Gamification in the Classrooms, Yes or No?

Digital games have been recognized as an important leisure activity for children and adolescents (Su & Cheng, 2014) and it would be no surprise to find even the slightest traces of them in classrooms today. Games have the ability to present clear objectives, which can be divided further into short-term achievable goals—giving a sense of ‘progressing’ to players by providing rewards to motivate (De-Marco et al., 2014). Such a method is familiarly referred to as Gamification, applying digital game elements in non-gaming situations to motivate user behavior (Educause, 2011).

There have been a number of educators and researchers who have successfully applied gamification in classrooms. Dating to previous years, for example, Schwabe and Goth (2005) designed a mobile game prototype to explore the opportunities of supporting learning-oriented games in a university setting. Huizenga, et al. (2009), developed game-based learning activities for secondary education, combining situational and active learning with entertainment. Their developments have enormous potential for enhancing learner’s engagement as well as motivation.

In 2015, Latulipe et al. primarily used the method in a flipped class of computer science. Their results suggested that the students involved had relatively higher grades on their finals on average, compared with the previous year’s student who didn’t have the same method.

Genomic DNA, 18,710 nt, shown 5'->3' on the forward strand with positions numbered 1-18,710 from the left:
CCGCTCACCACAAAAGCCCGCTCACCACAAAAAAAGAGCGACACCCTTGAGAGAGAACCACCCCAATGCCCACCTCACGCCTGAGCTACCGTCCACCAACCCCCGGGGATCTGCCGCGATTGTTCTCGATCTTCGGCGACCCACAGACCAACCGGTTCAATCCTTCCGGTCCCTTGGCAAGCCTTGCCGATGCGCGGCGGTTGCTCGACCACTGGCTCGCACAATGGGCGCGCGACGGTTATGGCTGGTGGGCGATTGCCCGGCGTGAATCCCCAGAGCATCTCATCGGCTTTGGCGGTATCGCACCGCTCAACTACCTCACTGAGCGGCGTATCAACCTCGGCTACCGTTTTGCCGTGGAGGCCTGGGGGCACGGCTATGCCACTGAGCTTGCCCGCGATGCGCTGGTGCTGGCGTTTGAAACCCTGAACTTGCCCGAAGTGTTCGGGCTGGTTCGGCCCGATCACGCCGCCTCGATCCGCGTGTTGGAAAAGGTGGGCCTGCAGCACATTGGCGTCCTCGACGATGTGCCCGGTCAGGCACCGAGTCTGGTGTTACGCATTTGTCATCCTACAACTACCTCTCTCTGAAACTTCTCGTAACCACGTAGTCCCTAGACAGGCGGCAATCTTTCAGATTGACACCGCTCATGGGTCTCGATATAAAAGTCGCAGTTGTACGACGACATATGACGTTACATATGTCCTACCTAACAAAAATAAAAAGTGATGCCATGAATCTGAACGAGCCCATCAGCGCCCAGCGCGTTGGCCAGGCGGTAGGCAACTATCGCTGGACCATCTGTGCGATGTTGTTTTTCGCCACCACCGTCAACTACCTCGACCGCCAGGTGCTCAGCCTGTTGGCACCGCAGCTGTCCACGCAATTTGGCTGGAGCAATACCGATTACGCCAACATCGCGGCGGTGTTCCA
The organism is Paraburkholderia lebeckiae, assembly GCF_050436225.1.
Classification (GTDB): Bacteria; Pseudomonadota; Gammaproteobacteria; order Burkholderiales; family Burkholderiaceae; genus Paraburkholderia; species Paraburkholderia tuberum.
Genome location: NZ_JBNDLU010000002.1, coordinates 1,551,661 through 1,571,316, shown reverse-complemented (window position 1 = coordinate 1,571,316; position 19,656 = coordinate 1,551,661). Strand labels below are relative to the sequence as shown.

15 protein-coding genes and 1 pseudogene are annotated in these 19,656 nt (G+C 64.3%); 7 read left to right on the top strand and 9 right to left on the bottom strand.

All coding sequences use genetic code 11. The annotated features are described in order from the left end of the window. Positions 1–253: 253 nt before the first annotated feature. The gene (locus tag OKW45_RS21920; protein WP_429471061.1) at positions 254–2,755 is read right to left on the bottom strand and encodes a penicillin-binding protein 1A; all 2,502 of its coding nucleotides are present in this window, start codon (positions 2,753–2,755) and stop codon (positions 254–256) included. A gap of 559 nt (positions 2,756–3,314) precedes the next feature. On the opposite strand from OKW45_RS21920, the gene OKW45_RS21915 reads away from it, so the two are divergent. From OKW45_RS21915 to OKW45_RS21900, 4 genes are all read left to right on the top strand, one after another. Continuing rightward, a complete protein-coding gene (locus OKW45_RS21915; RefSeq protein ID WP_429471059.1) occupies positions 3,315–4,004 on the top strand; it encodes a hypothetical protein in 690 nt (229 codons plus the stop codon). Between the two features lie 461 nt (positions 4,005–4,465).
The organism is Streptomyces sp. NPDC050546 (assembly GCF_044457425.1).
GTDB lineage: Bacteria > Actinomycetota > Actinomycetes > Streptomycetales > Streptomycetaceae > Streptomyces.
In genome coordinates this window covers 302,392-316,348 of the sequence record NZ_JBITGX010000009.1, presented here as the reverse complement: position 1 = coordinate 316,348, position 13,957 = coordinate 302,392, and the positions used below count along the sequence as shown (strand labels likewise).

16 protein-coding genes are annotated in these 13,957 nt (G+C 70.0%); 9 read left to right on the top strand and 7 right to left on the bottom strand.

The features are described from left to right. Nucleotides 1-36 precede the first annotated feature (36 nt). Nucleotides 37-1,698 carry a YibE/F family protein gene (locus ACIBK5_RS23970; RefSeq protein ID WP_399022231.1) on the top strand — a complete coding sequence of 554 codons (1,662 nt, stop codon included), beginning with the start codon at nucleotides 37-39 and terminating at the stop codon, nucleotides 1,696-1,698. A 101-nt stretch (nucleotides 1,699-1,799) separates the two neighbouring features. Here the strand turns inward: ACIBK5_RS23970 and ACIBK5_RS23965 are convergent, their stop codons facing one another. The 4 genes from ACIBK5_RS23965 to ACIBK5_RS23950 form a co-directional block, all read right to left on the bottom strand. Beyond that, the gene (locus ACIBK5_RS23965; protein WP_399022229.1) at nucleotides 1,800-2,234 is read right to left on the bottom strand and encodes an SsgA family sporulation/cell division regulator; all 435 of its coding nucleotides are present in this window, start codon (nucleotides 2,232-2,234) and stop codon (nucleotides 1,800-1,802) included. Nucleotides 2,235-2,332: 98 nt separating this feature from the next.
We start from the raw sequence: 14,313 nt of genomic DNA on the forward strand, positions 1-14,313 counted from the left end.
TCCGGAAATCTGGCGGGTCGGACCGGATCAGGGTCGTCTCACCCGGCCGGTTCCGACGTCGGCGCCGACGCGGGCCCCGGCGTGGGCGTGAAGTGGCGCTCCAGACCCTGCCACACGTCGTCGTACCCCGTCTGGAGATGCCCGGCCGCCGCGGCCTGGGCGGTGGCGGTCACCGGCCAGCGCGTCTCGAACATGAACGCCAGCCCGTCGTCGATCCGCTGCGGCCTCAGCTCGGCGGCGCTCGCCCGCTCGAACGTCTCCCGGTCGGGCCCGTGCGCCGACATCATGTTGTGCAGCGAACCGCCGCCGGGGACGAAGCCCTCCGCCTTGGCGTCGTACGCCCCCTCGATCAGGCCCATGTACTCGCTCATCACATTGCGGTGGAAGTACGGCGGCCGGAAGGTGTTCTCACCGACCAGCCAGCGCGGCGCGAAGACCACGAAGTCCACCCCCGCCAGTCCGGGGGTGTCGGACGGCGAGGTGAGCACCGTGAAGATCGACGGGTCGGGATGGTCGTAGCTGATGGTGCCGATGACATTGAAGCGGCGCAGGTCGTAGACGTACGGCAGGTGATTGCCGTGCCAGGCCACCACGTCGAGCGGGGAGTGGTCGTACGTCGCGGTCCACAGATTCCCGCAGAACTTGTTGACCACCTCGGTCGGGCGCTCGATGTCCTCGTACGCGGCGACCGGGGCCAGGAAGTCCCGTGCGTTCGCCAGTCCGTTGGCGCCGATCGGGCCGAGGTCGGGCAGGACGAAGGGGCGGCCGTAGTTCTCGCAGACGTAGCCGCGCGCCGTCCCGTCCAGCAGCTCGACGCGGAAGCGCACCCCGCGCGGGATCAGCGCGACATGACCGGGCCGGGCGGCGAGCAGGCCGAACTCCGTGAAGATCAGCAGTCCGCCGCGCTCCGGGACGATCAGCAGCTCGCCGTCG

Gamification can be applied to both classrooms and out-of-class teaching. Yildirim (2017) applied gamification elements such as the use of EXP points (Experience points) and levels, and allowed his students to earn badges in class or through online learning. After 14-week of lectures, he found that the gamification method had increased students’ attitude and achievement towards his lessons, compared to its non-gamified counterpart.

But what does it offer anyway?

Lee & Hammer (2011) suggested that gamification may motivate the learners better to care more about their schooling, yet the method goes beyond defining its definition. Knowing how it can benefit classrooms must also be accompanied by information about how it won’t only bring drawbacks to our door.

The social aspects that gamification brings onto the table might also be the reason that drives students to be motivated further. Bandura (1986) believed from a social cognitive perspective that self-regulated learners direct their attainments by setting themselves certain goals that are able to challenge their growth (Bandura, 1989c). This particular self-directed learning concept extends beyond cognitive skills; which includes self-regulated motivation and socially supported self-directedness (Zimmerman, Bandura, Martinez-Pons, 1992)

According to McGonigal (2011), games are able to help users to not only recognize the value of extended practice, but they’re able to develop qualities such as creativity, resilience, and persistence through extended man-hours. Not only that but investing in games can develop problem-solving skills within a similar context of games (Gee, 2008).